The co-first authors of the paper are Emory researcher Siddappa Byrareddy, PhD, now an associate professor at University of Nebraska Medical Center, and James Arthos, PhD, and Claudia Cicala, PhD both of the Laboratory of Immunoregulation. Arthos and Cicala worked under the overall direction of co-author Anthony Fauci, MD, director of NIAID. The study was conducted at Yerkes National Primate Research Center, Emory University. Collaborators at University of Maryland, University of Michigan and the German Primate Center contributed to the paper.
Several questions remain. How long can remission last? Which parts of the immune system are most important for viral control? And what differences between this experiment and HIV infection of humans might impede translation of this finding into the clinic?
More than a million people in the USA and more than 35 million worldwide are living with HIV, many of them for years. Although antiretroviral drugs can suppress viral replication, residual low-level infection and the drugs themselves can still negatively affect health. The virus integrates into the DNA of immune cells and is thought to lurk in hard-to-eradicate reservoirs.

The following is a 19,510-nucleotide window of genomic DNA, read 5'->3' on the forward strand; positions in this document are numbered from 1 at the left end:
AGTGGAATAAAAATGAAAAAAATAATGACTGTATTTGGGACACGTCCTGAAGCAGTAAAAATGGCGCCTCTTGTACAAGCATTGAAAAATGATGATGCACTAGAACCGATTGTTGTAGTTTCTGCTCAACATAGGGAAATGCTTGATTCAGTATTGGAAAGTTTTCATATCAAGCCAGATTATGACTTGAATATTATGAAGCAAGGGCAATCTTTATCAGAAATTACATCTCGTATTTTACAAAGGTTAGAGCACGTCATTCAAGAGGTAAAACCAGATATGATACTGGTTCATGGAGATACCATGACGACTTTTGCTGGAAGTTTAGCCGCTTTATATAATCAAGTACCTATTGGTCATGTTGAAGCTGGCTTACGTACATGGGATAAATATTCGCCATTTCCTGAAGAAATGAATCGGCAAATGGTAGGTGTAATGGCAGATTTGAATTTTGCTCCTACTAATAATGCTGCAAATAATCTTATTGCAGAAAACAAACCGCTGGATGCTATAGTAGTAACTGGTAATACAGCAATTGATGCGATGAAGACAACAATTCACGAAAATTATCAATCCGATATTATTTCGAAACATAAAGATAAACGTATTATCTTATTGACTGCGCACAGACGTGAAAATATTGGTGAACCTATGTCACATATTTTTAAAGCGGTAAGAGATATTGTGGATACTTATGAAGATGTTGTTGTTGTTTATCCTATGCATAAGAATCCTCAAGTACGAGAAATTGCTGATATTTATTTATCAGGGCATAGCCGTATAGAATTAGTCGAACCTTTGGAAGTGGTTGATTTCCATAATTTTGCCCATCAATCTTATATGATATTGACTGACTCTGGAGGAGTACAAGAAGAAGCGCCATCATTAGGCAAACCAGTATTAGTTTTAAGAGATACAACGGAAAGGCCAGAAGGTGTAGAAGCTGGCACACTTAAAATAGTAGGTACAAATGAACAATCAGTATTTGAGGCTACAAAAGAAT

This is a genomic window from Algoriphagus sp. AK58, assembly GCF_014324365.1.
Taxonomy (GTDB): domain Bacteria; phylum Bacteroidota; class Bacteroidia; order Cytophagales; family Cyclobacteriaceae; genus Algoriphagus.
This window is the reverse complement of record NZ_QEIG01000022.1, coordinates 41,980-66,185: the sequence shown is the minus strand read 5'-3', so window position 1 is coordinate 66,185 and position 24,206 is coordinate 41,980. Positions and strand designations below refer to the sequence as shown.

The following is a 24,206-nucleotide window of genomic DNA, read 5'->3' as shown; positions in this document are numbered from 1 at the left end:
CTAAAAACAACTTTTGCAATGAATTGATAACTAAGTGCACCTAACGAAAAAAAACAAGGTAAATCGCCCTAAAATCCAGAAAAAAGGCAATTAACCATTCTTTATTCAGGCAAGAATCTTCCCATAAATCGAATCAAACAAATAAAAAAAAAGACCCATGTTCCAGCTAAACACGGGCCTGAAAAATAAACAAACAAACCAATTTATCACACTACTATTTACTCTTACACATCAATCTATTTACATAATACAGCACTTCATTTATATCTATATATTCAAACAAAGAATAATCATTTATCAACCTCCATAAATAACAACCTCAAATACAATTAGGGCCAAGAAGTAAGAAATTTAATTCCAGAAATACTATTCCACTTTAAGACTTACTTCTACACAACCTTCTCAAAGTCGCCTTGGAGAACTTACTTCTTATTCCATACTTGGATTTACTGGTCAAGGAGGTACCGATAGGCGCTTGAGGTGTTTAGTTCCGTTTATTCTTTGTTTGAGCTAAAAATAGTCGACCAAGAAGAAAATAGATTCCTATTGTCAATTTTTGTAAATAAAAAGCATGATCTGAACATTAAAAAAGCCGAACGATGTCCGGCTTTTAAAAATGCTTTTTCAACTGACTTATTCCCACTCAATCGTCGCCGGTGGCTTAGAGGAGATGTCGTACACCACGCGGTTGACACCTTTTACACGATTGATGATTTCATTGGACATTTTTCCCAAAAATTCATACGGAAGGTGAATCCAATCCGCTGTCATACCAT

In the Science paper, the antibody the team used is against alpha4-beta7 integrin, which helps T cells find their way to intestinal lymphoid tissues. In 2008, NIAID researchers identified alpha4-beta7 integrin as a cell surface molecule involved in the association of the virus envelope with CD4+ T cells, but the antibody does not appear to directly block viral entry. Previous research has shown that the administration of the same antibody can block SIV transmission in a significant number of rhesus macaques.
One possibly important difference between this experiment and HIV infection is that the macaques were infected for just five weeks, before beginning a three-month course of antiretroviral drugs. People usually don't discover they are HIV-positive so soon after infection.